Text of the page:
Abortion debate cut short for second night as 20-TD quorum not met

Government risks ‘hornet’s nest’ if it does not go with repeal simpliciter option – Paul Murphy

Debate on abortion in the Dáil was cut short for a second night running after it proved impossible to reach a quorum of 20 TDs.

Independent TD Mattie McGrath called the quorum, requiring that a minimum of 20 TDs be in the chamber to allow the debate to continue.

Three Sinn Féin TDs – Jonathan O’Brien, Denise Mitchell and Pearse Doherty – supported the Government side by staying in the chamber to try to help it reach the required numbers.

However, Leas Cheann Comhairle Pat “The Cope” Gallagher adjourned the Dáil after a 15-minute delay when the target attendance could not be reached.


Minister for Business Heather Humphreys, Minister for Rural and Community Affairs Michael Ring and Minister of State Sean Kyne were among the Government TDs who joined Minister of State Jim Daly, who was representing the Government in the debate.

Mr McGrath, Independent Danny Healy-Rae and Fianna Fáil TD Éamon Ó Cuív stood in the gallery at the back of the chamber so they could not be included in the attendance.

Debate cut short

On Tuesday night, the debate was also cut short after the requisite number of TDs could not be reached. Mr McGrath said on Tuesday that it was “disgraceful” that people did not attend for such an important debate.

The Dáil has debated the report of the Oireachtas committee on the Eighth Amendment over four days to date and it will continue on Thursday.

Earlier, Solidarity TD Paul Murphy warned that the Government risked opening a "hornet's nest" if it did not go with a repeal simpliciter question on the Eighth Amendment and "potentially could cause a significant and completely unnecessary delay".

He said “The Government does not need to re-invent the wheel together with the Attorney General”.

Minister for Health Simon Harris said both the Citizens’ Assembly and the Oireachtas committee had sought legal advice and the Government would now consider all the legal issues.

But Mr Murphy said the assembly had “little time to debate the legal options and the advice it received wasn’t fully rounded”.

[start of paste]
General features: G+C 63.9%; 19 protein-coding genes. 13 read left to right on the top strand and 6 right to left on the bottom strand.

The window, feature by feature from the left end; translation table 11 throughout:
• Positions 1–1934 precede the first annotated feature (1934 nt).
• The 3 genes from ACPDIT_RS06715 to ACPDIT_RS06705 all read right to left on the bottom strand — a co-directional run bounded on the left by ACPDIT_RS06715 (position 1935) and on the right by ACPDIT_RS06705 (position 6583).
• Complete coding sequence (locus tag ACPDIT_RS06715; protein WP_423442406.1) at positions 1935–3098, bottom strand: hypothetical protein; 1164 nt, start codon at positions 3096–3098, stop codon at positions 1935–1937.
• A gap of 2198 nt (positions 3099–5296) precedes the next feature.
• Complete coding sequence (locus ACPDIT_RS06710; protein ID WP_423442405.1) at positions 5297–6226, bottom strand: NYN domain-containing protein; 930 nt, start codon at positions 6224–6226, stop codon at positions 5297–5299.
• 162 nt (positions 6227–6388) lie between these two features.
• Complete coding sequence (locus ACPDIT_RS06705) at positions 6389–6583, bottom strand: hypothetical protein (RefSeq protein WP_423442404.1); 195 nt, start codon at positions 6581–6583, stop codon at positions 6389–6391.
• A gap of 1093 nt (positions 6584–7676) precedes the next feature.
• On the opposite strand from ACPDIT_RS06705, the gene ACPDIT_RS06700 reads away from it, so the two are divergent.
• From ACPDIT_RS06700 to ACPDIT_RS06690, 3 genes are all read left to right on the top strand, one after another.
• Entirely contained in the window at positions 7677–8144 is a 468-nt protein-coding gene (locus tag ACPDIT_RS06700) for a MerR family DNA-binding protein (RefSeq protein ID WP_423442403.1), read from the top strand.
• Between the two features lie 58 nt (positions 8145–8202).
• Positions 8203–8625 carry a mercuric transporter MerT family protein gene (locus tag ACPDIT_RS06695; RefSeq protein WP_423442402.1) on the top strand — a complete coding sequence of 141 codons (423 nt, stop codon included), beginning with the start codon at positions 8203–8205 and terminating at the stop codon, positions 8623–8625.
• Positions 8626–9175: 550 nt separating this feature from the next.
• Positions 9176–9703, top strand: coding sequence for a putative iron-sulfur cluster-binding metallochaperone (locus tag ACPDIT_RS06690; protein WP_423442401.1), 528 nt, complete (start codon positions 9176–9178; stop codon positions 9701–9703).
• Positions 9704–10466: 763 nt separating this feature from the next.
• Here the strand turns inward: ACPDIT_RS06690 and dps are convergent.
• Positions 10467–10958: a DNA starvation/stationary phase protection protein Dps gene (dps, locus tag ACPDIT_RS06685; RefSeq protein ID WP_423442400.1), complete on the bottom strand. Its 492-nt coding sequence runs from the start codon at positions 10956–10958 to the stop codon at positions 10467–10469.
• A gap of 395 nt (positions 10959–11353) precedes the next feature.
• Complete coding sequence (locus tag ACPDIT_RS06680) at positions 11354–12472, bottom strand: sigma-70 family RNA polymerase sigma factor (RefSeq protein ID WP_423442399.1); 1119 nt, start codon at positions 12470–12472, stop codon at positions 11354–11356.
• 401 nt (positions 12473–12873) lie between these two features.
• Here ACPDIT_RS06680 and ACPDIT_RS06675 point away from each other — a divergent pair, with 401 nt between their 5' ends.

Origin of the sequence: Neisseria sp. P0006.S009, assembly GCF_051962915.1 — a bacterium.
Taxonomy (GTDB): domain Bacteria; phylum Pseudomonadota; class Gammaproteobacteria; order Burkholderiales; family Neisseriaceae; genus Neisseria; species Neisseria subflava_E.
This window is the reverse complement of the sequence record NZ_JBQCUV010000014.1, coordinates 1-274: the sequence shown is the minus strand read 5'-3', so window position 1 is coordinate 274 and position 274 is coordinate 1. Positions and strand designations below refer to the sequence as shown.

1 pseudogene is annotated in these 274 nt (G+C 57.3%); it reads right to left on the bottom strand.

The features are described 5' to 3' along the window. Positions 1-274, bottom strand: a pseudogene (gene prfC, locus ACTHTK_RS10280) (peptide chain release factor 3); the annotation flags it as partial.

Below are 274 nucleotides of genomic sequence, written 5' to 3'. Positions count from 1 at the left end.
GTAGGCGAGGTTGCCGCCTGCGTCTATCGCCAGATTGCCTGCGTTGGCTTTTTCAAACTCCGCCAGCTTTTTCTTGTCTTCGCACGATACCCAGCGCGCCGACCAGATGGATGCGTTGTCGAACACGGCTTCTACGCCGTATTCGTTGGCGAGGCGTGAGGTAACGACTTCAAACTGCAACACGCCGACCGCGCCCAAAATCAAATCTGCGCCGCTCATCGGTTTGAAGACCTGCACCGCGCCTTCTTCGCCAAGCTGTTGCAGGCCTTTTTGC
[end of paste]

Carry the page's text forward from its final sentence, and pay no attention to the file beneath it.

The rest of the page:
However, the Oireachtas committee “weighed and heard testimony from three legal experts and had its own legal adviser, who outlined six possible options”.

It was advised that legal certainty was not guaranteed with any option, but “the potential for legal challenge post-repeal on the basis of the implied rights of the unborn was outweighed by the fact that the people would have spoken quite clearly in the course of the referendum and that the dangers of inserting such a clause was outweighed by the benefits”.

‘Dangerous precedent’

The Dublin South West TD said “the dangers are that abortion legislation could be immunised from any potential challenge even from women who might be victims of it, that it might be seen by the electorate as setting a dangerous precedent for the separation of powers”.

The Government “would be wise to proceed with simple repeal as weighed up over months by the committee”.

Sinn Féin TD Peadar Tóibín said he took a different view on abortion to his party, which believed the Eighth Amendment should be repealed and abortion allowed in cases of life-limiting disability, rape, incest and a threat to the mother’s life and health.

“One in 20 pregnancies in Ireland end in abortion. In Britain, it is four in 20, so if we bring the British culture and the British law into this country, three out of 20 pregnancies that would reach full term here would no longer reach full term.

“Over generations, that is hundreds of thousands of lives saved by the Eighth Amendment.”

Marie O'Halloran

Marie O'Halloran

Marie O'Halloran is Parliamentary Correspondent of The Irish Times